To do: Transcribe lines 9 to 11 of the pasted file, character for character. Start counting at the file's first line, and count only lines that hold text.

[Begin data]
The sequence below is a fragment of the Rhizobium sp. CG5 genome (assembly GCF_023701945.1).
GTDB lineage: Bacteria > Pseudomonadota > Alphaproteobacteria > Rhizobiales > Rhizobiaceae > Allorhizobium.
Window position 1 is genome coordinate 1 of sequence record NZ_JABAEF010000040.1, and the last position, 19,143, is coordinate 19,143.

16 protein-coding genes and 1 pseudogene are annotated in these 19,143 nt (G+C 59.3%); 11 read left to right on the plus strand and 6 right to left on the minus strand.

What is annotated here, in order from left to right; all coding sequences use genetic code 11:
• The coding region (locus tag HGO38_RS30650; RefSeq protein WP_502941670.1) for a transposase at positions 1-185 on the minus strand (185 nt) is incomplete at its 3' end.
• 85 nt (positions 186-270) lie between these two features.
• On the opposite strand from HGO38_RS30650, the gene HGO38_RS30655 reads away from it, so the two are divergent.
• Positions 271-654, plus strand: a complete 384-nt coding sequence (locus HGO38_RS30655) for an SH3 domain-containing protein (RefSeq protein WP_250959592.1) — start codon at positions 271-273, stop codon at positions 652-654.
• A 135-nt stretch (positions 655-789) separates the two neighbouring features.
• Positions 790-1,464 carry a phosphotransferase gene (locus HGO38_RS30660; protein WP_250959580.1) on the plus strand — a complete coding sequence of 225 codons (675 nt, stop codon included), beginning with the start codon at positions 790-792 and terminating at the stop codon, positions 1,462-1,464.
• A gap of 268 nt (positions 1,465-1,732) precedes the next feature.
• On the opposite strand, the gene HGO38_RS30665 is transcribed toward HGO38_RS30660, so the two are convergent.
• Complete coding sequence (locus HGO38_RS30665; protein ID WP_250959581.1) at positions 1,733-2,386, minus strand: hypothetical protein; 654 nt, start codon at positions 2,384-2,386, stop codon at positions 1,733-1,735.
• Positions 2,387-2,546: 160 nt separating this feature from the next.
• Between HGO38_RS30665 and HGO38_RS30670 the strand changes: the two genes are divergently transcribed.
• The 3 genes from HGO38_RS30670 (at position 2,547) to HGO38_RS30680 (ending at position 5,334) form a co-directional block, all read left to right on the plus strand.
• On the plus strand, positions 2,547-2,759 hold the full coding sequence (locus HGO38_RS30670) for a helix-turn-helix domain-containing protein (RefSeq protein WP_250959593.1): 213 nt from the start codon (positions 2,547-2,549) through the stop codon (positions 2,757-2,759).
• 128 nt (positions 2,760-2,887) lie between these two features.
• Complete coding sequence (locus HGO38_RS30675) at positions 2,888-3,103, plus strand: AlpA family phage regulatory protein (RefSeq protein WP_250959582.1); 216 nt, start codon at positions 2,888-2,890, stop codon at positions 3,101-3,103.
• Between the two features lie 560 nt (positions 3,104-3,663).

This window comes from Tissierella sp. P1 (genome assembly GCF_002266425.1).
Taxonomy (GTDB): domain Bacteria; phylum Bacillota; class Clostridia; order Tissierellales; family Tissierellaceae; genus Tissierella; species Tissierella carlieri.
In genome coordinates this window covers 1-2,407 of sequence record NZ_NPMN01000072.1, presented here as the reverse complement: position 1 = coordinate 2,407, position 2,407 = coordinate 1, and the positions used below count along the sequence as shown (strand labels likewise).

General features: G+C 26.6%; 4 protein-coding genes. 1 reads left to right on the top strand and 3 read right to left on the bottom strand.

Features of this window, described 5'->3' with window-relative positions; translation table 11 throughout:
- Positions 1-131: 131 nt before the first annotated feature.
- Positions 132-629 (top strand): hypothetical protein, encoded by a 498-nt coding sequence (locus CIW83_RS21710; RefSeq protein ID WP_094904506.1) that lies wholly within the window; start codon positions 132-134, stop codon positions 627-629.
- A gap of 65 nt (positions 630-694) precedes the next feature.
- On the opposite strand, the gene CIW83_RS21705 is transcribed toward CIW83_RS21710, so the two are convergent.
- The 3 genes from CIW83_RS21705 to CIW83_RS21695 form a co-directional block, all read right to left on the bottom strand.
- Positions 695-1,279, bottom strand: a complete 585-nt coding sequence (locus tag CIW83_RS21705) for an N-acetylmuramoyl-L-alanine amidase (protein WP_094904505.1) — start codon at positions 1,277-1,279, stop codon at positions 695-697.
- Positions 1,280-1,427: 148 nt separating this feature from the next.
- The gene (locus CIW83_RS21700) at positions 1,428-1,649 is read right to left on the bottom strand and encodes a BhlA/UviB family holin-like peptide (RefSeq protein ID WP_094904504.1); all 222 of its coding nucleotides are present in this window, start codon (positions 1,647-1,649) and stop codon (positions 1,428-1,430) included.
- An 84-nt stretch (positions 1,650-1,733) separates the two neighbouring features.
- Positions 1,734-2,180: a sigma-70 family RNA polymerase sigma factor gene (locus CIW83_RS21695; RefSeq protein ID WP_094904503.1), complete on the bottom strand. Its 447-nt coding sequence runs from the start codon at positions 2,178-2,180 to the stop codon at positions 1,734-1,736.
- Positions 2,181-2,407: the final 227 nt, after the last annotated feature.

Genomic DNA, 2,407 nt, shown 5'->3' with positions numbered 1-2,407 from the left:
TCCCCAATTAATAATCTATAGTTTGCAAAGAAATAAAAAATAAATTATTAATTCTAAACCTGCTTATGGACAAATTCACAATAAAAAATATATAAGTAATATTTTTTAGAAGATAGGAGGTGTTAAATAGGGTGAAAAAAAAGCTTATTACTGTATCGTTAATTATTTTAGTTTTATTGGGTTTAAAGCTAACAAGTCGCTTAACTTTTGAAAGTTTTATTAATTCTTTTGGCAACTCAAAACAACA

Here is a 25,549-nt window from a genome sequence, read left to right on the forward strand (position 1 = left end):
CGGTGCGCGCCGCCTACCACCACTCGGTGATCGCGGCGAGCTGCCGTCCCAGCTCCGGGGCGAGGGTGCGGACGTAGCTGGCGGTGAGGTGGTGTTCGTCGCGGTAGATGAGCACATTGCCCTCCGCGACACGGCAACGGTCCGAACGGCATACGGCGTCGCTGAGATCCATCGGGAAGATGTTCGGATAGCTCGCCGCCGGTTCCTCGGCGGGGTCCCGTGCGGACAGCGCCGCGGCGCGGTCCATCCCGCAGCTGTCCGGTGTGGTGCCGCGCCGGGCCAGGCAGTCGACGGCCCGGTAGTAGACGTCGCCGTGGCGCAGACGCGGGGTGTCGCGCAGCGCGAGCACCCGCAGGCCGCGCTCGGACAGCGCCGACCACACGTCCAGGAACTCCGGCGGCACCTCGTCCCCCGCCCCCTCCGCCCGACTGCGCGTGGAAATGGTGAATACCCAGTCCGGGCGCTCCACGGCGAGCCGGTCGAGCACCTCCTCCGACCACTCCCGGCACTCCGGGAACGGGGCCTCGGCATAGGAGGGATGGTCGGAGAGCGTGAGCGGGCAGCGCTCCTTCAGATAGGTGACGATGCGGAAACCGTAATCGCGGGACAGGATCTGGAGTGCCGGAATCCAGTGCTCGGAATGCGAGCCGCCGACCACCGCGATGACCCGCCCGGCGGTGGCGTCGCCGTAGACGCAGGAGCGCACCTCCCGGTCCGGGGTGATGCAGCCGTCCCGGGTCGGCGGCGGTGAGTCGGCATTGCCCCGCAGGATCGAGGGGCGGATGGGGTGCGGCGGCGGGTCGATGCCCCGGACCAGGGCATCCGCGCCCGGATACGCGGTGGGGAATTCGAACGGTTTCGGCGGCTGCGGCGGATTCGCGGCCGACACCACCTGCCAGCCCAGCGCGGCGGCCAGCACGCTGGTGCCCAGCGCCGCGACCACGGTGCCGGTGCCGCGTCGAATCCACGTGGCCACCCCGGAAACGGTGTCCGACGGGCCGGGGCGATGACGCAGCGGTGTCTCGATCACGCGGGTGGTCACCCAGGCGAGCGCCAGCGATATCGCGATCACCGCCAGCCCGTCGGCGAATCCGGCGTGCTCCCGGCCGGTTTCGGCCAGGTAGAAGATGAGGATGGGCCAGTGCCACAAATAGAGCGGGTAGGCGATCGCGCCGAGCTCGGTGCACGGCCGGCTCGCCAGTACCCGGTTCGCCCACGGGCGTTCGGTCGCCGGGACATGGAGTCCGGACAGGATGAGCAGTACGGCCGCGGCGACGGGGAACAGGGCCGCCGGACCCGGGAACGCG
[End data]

• Positions 271-654, plus strand: a complete 384-nt coding sequence (locus HGO38_RS30655) for an SH3 domain-containing protein (RefSeq protein WP_250959592.1) — start codon at positions 271-273, stop codon at positions 652-654.
• A 135-nt stretch (positions 655-789) separates the two neighbouring features.
• Positions 790-1,464 carry a phosphotransferase gene (locus HGO38_RS30660; protein WP_250959580.1) on the plus strand — a complete coding sequence of 225 codons (675 nt, stop codon included), beginning with the start codon at positions 790-792 and terminating at the stop codon, positions 1,462-1,464.